Statistical analyses

The expression levels of genes and miRNAs were compared by ANOVA using SPSS software (SPSS Inc, Chicago, IL, USA). Differences at P≤0.05 were considered significant.

Results and Discussion

We observed that the expression pattern of imprinted miRNAs in mouse sperm was distinct from those of ES or somatic cells (Figure 1B). Sperm showed significantly higher (P<0.001) expression of imprinted and paternally expressed miRNAs (miR-296-3p, miR-296-5p, miR-483) and lower (P<0.001) expression of imprinted and maternally expressed miRNAs (miR-127, miR-127-5p) than those observed with somatic cells (Figure 1B). Similar expression patterns of imprinted miRNAs were also observed in testicular tissue although the deviation in miRNA levels, from those of somatic cells, was less prominent than those observed with sperm, possibly due to the presence of both somatic and germ cells in the testicular tissue. Similar to sperm, the expression of imprinted and paternally expressed miRNAs (miR-296-3p, miR-296-5p, miR-483) were consistently higher (P<0.001) while those of imprinted and maternally expressed miRNA (miR-127, miR-127-5p) were consistently lower (P<0.001) in GS cells than in control ES cells (Figure 2). These data suggest that the expression pattern of imprinted miRNA in mouse GS cells is likely androgenetic and therefore, may possibly form an epigenetic signature on testes-derived male germ-line stem cells. To further confirm this, we performed DNA methylation analysis of ICRs that control the expression of all imprinted miRNAs in respective gene clusters [16], [20], [30], [31], [32], [36]. We found that, 0.0, 99.6 and 95.0% of CpGs in Gnas-Nespas DMR, Igf2-H19 ICR and Dlk1-Dio3 IG-DMR, respectively were methylated in GS cells and were similar to 0.0, 99.3 and 90.0% methylation observed for respective sites in sperm (Figure 3). Thus, genomic imprinting of imprinted miRNAs is androgenetic in GS cells.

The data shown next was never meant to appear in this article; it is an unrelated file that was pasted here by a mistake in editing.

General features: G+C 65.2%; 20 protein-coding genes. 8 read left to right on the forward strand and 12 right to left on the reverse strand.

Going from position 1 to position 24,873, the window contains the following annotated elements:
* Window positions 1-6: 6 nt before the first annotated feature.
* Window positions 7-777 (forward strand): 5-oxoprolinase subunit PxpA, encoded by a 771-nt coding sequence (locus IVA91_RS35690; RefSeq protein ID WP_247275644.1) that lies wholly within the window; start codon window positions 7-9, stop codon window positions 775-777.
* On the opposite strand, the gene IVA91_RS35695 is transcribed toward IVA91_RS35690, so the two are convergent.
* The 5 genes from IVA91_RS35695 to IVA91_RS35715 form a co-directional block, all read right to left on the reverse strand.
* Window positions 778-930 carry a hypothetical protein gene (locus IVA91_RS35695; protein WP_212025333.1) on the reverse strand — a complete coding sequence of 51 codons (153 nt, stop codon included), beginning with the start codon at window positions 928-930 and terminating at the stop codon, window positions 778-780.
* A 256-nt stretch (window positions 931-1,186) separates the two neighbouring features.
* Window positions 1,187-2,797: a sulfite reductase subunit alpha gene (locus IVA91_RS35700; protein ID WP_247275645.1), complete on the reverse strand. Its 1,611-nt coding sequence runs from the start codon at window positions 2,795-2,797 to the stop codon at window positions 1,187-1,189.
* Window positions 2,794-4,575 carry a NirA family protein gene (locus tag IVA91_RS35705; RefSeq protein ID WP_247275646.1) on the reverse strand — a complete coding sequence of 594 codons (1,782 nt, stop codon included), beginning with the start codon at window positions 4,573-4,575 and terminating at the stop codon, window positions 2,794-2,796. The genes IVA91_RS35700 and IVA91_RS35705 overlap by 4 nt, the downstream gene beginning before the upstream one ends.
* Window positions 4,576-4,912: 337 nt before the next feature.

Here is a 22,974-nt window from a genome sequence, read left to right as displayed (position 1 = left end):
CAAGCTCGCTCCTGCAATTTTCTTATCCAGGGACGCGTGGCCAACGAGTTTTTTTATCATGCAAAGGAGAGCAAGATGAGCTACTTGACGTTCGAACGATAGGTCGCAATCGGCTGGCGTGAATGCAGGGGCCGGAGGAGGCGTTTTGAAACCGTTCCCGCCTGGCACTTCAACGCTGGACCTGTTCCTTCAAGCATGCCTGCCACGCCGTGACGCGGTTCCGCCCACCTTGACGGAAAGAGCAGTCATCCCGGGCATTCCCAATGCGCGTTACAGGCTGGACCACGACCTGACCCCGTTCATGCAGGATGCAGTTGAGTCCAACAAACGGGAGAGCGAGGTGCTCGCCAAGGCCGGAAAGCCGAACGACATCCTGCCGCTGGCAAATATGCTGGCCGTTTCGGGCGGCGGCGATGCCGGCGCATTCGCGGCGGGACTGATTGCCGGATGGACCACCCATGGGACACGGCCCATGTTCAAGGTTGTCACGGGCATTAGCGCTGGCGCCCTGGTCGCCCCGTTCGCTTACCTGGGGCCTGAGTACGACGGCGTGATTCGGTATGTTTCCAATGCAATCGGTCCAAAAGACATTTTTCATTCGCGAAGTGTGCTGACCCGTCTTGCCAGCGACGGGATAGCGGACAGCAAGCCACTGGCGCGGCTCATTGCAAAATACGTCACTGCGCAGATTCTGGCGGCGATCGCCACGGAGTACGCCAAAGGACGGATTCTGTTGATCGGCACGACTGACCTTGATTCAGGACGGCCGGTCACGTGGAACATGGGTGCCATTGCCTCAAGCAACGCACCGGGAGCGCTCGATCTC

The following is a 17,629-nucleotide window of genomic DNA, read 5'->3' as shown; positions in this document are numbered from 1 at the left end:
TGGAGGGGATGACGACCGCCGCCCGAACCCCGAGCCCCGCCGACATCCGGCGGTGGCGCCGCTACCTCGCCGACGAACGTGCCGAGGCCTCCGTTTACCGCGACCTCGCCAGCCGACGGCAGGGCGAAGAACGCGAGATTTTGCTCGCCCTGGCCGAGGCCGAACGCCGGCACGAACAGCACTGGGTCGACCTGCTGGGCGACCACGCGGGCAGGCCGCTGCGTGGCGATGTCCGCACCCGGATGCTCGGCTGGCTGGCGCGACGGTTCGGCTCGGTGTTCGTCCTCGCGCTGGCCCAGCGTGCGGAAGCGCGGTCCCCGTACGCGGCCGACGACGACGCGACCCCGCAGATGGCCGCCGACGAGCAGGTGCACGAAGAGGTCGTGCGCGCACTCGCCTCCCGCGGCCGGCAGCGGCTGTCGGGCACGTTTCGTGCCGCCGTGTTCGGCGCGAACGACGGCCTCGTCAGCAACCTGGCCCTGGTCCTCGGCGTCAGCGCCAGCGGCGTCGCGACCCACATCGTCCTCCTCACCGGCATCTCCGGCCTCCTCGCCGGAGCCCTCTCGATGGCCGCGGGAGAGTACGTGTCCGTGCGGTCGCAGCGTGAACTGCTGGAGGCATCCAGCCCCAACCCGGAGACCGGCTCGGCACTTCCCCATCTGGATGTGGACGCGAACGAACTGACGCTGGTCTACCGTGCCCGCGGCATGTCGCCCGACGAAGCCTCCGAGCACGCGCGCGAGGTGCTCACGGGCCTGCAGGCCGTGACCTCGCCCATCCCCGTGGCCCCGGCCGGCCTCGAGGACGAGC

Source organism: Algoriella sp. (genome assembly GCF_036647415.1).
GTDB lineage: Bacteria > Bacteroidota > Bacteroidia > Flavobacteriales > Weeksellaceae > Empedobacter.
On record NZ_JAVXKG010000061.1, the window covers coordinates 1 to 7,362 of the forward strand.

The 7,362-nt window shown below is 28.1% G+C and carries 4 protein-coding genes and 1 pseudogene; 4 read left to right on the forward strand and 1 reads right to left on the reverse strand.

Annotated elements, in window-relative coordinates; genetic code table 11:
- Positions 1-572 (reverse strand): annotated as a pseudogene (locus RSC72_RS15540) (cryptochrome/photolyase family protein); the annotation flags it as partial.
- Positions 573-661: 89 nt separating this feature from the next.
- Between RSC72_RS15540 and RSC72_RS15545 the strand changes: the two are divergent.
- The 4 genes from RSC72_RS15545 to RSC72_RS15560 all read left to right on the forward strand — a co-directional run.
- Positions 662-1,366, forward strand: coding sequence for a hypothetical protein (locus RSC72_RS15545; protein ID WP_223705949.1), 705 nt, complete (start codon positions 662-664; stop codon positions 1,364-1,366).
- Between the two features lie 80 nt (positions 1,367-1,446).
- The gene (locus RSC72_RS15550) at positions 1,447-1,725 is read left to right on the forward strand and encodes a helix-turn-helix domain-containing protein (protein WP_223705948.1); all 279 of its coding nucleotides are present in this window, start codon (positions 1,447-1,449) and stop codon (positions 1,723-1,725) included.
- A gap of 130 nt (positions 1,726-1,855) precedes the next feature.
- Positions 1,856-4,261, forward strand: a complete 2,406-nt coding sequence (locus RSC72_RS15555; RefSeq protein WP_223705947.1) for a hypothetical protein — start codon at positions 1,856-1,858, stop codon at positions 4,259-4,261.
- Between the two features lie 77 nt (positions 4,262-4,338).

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Figure 2. Expressions of miR-296-3p, miR-296-5p, miR-127, miR-127-5p and miR-483 imprinted miRNAs in male germ-line (GS) and multipotent adult germ-line (maGS) stem cells.

Sperm and Embryonic stem (ES) cells were used as controls for comparison. All data were normalized to endogenous sno202 RNA as internal controls and calibrated on the STO cells, whose expression was considered one for all genes except for the miR-127 and miR-5p, for which sperm were used as a calibrator and considered one. Values above the bars indicate relative abundance of respective miRNAs. Different alphabet (a, b, c. d) on the bars indicate statistical difference (P<0.01) in gene expression.